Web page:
The housing news was mixed, but the market’s reaction to it seemed less about the numbers than about the fear of tapering. The existing home sales report showed a decline in the rate from May and was below consensus, but it still represented a 15% increase from a year ago. The report noted a year-on-year decline in first-time-buyers, however, from 32% to 29%, and while that’s really not much of a swing, the report went on to complain (again) about tight credit conditions and the fact that first-time buyers should be closer to 40%. That led to homebuilder stocks selling off, even though the report doesn’t measure new-home sales.
The latter report did beat estimates and was decent in a relative sense, being the best June since 2008 and otherwise the worst since 1983. If you want to be a bull, you can legitimately say that there’s still an awful lot of upside left for new homes. If you want to be a bear, you can legitimately observe that housing is playing a much smaller role in this recovery than in the past. The recent declines in mortgage-purchase applications seem to preoccupy the taper-fearing market more. A question that remains to be answered is whether or not the recent surge in rates will lead to a possibly transient surge in buying as people attempt to “get in before it’s too late.”
New orders in June for durable goods were mixed. The headline number of +4.2% easily beat consensus, thanks to a big surge in airplane orders, but the ex-transportation increase was zero. New orders for business capital goods were positive for a third month in a row, though they eased back to 0.7%. It may have been the first time since February that the 12-month growth rate wasn’t negative – it too was zero. Next Friday’s factory orders report will bring a revision.
The Chicago Fed’s national activity index improved a bit in June, though both the current month and the three-month moving average stayed negative, where they’ve been for eleven of the last fifteen months, including the last four. That doesn’t bode well for second-quarter GDP. The recession line is thought to be (-0.70) for the moving average, and the closest the index has come was last August, when it was at (-0.50). It was at (-0.49) again in October, partly pulled down by Hurricane Sandy, which in turn gave way to an activity rebound that lasted until February. It currently stands at (-0.26).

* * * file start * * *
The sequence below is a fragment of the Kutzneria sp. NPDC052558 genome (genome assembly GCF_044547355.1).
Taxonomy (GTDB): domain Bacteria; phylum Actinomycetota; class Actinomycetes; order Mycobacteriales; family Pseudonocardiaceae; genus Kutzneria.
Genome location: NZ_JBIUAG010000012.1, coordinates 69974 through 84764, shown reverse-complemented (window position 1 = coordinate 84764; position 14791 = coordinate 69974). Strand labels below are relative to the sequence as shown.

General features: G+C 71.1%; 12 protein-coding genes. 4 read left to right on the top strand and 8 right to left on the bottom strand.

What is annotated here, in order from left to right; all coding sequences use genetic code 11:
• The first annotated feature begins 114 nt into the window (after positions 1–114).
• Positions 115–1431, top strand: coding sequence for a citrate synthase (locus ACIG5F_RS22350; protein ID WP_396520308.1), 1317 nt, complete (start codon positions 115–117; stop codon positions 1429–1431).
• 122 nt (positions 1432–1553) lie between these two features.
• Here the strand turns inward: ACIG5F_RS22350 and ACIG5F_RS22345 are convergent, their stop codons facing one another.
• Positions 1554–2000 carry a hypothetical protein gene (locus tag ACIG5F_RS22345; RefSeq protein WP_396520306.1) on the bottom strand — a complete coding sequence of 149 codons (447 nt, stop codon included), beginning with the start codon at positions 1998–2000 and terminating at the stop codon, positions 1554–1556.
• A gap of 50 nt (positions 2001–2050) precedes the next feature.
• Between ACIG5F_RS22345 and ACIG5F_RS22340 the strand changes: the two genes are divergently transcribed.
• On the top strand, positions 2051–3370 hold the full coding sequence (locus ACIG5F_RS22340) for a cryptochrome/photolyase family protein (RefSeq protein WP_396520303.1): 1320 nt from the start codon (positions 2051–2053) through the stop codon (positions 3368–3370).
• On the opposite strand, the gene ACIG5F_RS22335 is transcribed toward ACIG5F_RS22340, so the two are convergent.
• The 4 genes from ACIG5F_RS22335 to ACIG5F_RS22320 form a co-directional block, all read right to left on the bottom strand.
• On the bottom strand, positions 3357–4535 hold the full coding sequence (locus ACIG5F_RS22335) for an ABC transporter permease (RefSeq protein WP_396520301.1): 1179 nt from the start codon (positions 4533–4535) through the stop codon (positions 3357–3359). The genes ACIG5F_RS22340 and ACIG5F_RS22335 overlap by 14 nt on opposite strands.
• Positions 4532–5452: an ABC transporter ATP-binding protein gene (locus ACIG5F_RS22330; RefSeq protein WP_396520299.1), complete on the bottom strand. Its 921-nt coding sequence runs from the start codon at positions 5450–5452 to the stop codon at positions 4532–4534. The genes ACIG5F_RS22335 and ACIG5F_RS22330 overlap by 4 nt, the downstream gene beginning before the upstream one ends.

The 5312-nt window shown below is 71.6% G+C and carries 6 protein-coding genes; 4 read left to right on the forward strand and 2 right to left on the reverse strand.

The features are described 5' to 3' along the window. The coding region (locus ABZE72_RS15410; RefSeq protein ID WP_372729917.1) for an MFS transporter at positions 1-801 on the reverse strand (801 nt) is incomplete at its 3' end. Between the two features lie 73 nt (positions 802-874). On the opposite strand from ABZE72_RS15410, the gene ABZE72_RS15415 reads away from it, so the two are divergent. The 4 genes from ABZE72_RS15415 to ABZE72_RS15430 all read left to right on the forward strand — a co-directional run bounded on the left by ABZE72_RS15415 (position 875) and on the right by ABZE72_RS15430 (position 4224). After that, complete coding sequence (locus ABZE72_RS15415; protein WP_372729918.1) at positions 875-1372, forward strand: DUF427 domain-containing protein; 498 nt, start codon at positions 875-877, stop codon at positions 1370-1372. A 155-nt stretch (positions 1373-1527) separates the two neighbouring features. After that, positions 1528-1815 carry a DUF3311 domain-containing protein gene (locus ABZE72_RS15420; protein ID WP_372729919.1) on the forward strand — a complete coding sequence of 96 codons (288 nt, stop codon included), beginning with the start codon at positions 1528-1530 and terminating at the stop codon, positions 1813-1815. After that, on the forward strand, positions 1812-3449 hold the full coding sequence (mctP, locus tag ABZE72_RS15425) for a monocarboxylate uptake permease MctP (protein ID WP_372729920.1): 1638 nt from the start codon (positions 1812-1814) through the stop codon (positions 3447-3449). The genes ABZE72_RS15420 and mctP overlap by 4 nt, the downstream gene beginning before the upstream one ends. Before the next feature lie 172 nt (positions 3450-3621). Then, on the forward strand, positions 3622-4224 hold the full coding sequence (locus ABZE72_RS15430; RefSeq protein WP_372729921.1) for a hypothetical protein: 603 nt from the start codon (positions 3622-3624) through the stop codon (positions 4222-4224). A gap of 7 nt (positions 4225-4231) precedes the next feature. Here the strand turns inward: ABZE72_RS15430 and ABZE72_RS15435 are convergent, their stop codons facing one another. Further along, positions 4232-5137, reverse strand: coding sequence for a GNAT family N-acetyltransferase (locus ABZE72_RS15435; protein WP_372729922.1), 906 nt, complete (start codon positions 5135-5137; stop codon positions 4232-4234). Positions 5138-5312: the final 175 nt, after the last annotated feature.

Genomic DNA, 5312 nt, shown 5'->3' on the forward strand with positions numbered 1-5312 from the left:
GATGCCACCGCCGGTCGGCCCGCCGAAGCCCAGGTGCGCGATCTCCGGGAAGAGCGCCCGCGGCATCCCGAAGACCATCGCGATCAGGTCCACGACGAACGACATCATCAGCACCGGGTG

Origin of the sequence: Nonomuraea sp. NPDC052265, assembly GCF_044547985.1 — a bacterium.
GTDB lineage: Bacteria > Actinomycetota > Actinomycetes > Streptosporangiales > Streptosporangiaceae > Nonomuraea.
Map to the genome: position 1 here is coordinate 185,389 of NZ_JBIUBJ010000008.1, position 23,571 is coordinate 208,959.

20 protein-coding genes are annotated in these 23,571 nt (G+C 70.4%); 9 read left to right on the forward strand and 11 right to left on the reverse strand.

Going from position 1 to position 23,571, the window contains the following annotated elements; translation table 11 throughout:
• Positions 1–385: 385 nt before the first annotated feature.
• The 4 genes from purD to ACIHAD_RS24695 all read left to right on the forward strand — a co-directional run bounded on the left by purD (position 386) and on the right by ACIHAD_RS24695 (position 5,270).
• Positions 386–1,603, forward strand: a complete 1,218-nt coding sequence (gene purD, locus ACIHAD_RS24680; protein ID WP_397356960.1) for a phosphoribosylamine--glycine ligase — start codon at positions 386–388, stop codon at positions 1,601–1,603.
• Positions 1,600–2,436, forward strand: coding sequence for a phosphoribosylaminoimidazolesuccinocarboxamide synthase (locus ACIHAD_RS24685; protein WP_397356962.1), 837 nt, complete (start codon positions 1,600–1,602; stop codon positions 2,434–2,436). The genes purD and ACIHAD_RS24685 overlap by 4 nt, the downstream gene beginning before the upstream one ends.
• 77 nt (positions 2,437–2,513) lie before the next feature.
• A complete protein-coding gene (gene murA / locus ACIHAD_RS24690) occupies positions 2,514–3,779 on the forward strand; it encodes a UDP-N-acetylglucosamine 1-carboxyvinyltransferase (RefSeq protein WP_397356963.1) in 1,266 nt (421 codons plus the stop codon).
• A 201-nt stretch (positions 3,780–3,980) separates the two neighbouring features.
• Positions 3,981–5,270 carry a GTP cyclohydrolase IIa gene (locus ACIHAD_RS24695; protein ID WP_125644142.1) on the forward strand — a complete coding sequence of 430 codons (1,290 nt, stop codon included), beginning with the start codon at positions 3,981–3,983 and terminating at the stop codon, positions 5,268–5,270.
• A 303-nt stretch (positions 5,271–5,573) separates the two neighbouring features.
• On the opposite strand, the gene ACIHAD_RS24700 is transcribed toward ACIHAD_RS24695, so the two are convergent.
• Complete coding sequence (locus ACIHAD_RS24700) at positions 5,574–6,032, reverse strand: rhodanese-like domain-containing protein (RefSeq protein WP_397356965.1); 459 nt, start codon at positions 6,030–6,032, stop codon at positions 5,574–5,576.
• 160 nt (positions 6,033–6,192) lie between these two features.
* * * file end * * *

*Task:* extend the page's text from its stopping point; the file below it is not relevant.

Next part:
On the manufacturing side, the Richmond Fed survey showed a surprise drop to (-11), down from plus 8, while the Kansas City index did the opposite in going from (-5) to +6. It may be an issue of seasonal factors, as both the New York and Philadelphia surveys had reports that were neutral to down, but seasonally adjusted to strong positives. The July PMI “flash” number from Markit Economics increased to 53.2 from 52.8. The Markit index has usually run two or three points higher than the more-established national ISM figure, due out next Thursday.
A good possibility is that we are in for some misleading evidence about the current strength of the economy. GDP for the second quarter is currently estimated to be 1% or less (annualized). Suppose, for example, it does come in at 0.8% – then an increase in the third quarter back to the first quarter run-rate of 1.8% would leave four-quarter nominal GDP at a recovery low, yet result in seemingly improved data for a couple of months thanks to activity that was less down than usual. That could set equities up for a negative surprise.
With two weeks to go in July, the two weekly retail sales reports are running at odds again, usually meaning another average month for ex-auto ex-gas sales. This week’s burst of cool, wet weather in much of the northern part of the country could hold back monthly sales.
Next week’s calendar is loaded. The top three events come on Wednesday and Friday, with the all-important FOMC (Fed) announcement on Wednesday afternoon. It comes about six hours after the third-most important report, the first estimate of second-quarter GDP. ADP payrolls and the Chicago PMI also come out that morning, and on top of everything else it’s the last trading day of the month. Here’s another rule of thumb that you may find useful – when a day has that many releases, the market usually doesn’t move much in either direction as traders and programs try to digest all the data. It need hardly be said that anything remotely surprising from the Fed would trump that rule and everything else.
The week gets off with a bang on Monday morning with the pending home sales report (which doesn’t measure new-home sales activity). Traders will be looking for more clues on whether the recent interest rate back-up held back sales or stampeded buyers. The following morning will bring the Case-Shiller housing data; the latest federal mortgage-based data showed no change in the year-on-year rate of 7.3%. It will be followed an hour later by the consumer confidence report, which should show an increase if it follows the University of Michigan sentiment trend.
Wednesday rates to be the day of the week, but the employment situation release on Friday could always be a surprise. The four-week average of unadjusted claims hit a five-month high during the cutoff week for the report, and the adjusted continuing claims number was also at a five-month high the week prior, so things could get interesting. The report will be accompanied by June personal income and spending, which may be slightly revised from the GDP release on Wednesday that also breaks it out.
In between on Thursday, the first of August (already?) we’ll get the latest announcement from the ECB, and that will come on the heels of PMI results from some of the EU’s biggest economies: Germany, France, the UK and Italy. The ISM manufacturing survey and June construction data will follow later in the morning as July auto sales begin to roll in.